We had the good fortune of connecting with Josh Cumbee and we’ve shared our conversation below.
Hi Josh, how does your business help the community?
One of my favorite things about making music is the cultural bridges it builds. This year I’ve been privileged to release a collaboration with a Japanese pop star (Vickeblanka), produce for Dominican artist Techy Fatule as a part of Spotify’s EQUAL campaign, work with DJ’s whose careers I greatly admire in the Netherlands, collaborate remotely with new talent in Korea and China, and meet brilliant would-be strangers right here in Los Angeles. It has this magical way of creating a common starting point – we all grew up differently, experienced different cultural norms and educations – but when we hear that one magical melody everyone’s eyes light up at the same time. There’s a common humanity in it that is unmistakably humbling and exciting at the same time.
Alright, so let’s move onto what keeps you busy professionally?
I’ve always loved that Bruce Lee “Be like water” quote – to me it is about evolving and adapting to fit the space and opportunities life gives you. I never knew you could make a living making music – I went to school for music business and hoped that I could at least spend my life around what I loved in some capacity. My love of music has taken me through both the business and creative sides – from working in licensing and assisting a Grammy-winning producer to making music for the Bachelor, being a vocalist for a song Akon wrote, producing Madonna and performing with Armin Van Buuren in front of 70,000 people.. a wild ride to be sure.
I find good things tend to happen when you cherish the process and expect nothing beyond that satisfaction. I try to focus on always bettering my craft because I believe that people deserve to hear songs that are created with the same level of scrutiny that they might listen to them with. The songs I write for other artists and my own artist project songs in particular are a reflection of whatever I feel like is emotionally and intellectually powerful at the time – until they come out of course and 6 months later I’m thinking over everything I could have done better!
Let’s say your best friend was visiting the area and you wanted to show them the best time ever. Where would you take them? Give us a little itinerary – say it was a week long trip, where would you eat, drink, visit, hang out, etc.
I’m pretty enamored with LA’s outdoor culture – I think we’re so lucky to live in a city on the water with great weather and so much to do. I’d probably start a morning with breakfast on the pier in Malibu, catch some beach volleyball in the Palisades and roll into Santa Monica or Culver City for some sushi/poke. An afternoon at the Getty would be a must, along with a Nike Missile site hike – talk about an underrated trail. We’d probably need to visit the Arts District for a late afternoon/early evening brewery tour, and at some point in the trip do a dinner at Perch or the Edison – two of my all time favorites. There would also need to be a discussion of the best Poquito Mas (Sherman Oaks by the way), ube pies up at Creme Carmel LA, and the obligatory Salt and Straw mission. At some point during the trip the caloric self loathing would probably push us toward some of the more active sides of LA, perhaps a hot yoga mission or session with a killer trainer (Ethan Smith is unbeatable IMO). And don’t forget the entertainment.. IPIC in Westwood for a film, a little karaoke in K-town, Hotel Cafe for basically anything.. I could go on for days!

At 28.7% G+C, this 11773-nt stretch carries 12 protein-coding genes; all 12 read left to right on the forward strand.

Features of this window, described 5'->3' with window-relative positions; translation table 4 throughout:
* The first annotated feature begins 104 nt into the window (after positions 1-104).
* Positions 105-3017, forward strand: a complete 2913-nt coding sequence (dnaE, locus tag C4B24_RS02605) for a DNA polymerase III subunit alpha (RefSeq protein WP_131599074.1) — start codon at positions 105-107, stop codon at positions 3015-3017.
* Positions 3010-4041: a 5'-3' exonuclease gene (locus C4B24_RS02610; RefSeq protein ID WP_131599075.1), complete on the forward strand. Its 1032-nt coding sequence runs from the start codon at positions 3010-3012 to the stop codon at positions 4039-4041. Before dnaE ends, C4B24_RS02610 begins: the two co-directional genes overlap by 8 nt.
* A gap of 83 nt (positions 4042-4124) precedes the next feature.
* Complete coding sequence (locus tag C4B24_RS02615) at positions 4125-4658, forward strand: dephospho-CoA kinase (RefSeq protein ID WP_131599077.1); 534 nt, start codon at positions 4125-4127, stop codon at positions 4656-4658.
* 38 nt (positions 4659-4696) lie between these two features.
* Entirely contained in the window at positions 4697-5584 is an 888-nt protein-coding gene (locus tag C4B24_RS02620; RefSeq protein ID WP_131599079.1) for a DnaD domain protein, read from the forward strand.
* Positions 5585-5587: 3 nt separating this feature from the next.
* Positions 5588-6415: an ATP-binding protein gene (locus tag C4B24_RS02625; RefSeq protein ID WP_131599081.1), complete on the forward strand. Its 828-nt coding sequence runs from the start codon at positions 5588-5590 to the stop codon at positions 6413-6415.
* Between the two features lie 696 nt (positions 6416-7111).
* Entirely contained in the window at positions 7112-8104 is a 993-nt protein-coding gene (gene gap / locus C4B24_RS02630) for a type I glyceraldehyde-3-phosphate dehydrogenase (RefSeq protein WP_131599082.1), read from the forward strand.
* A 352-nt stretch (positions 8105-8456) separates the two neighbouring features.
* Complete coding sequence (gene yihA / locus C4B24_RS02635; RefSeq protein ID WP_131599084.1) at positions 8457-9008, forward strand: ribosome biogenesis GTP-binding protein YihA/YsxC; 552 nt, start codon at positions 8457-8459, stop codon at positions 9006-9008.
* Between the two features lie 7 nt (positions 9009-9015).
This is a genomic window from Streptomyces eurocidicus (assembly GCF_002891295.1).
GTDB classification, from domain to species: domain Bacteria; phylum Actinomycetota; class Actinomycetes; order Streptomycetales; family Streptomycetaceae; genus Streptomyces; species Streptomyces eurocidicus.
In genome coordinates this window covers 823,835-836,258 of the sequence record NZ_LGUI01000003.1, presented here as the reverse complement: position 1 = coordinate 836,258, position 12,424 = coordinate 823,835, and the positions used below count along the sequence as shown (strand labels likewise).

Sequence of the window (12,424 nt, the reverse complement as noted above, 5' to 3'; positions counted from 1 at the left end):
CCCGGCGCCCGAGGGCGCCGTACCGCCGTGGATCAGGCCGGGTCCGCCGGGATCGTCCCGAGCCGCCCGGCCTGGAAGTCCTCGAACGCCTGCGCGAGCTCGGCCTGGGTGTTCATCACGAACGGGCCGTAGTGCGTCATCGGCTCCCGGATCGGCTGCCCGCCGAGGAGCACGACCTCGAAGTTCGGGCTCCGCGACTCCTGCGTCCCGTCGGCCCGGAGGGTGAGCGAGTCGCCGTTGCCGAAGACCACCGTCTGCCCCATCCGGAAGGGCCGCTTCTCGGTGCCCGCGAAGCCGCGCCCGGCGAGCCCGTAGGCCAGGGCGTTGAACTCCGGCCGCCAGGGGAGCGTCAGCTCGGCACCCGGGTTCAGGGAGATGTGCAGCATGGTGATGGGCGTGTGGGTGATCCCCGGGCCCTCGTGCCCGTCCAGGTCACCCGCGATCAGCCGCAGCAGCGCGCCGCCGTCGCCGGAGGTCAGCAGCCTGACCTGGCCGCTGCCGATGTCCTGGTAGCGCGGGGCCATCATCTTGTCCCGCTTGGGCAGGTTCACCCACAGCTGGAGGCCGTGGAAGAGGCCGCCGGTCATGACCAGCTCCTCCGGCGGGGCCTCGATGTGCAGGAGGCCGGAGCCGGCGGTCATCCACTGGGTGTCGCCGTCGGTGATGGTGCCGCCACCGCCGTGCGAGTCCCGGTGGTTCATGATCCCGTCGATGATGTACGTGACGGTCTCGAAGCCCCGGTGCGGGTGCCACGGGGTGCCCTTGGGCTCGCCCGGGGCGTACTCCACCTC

Who else deserves some credit and recognition?
I have so many people to thank for sending me on this crazy musical journey that has somehow evolved into a career. My parents who made me learn music theory when I didn’t want to practice; my professors at USC that instilled JUST the right amount of cynicism about the music business; my first boss at an internship Deborah Siegel who told me to make music for the company when I didn’t even think I could; Josh Young at Atrium Music who put my songs on the Bachelor while I was moonlight composing and holding a full time day job; my mentor Toby Gad who taught me more about music and life than I thought was possible to learn; my manager and business partner Cyrus Saidi and entire record label team at AVEX, and the person who will eventually read this and educate me on how to properly use the semicolon.
Catie Laffoon, Craig Hung, Matt Doheny, Luke Fontana